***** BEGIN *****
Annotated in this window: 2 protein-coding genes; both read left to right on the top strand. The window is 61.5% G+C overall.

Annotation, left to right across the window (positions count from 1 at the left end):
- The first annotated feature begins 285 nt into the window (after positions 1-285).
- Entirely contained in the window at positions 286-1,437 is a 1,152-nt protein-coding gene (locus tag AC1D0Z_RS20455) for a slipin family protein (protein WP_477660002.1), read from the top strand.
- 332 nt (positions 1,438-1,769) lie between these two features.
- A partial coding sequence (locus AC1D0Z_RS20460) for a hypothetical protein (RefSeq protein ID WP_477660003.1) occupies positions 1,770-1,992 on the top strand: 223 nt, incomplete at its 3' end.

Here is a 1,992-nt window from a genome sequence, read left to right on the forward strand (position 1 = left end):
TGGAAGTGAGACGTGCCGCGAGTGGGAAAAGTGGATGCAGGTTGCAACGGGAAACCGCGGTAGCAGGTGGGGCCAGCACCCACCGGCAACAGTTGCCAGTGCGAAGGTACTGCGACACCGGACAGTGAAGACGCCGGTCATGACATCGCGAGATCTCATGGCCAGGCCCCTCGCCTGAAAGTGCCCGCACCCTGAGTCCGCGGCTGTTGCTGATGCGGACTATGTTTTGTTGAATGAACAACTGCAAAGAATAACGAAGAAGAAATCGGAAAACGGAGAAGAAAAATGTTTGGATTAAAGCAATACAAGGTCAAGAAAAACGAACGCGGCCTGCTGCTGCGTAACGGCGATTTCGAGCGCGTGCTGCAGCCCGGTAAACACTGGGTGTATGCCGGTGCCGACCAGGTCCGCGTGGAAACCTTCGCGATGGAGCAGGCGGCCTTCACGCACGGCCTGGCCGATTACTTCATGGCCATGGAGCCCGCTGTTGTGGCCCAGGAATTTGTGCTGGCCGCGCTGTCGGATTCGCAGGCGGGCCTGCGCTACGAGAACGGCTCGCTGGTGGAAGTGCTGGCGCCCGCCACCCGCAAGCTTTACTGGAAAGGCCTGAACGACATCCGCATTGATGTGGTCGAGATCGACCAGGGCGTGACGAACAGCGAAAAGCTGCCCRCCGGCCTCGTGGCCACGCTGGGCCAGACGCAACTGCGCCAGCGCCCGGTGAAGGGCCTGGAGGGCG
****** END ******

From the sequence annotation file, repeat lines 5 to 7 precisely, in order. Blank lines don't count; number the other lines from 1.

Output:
- 332 nt (positions 1,438-1,769) lie between these two features.
- A partial coding sequence (locus AC1D0Z_RS20460) for a hypothetical protein (RefSeq protein ID WP_477660003.1) occupies positions 1,770-1,992 on the top strand: 223 nt, incomplete at its 3' end.

Here is a 1,992-nt window from a genome sequence, read left to right on the forward strand (position 1 = left end):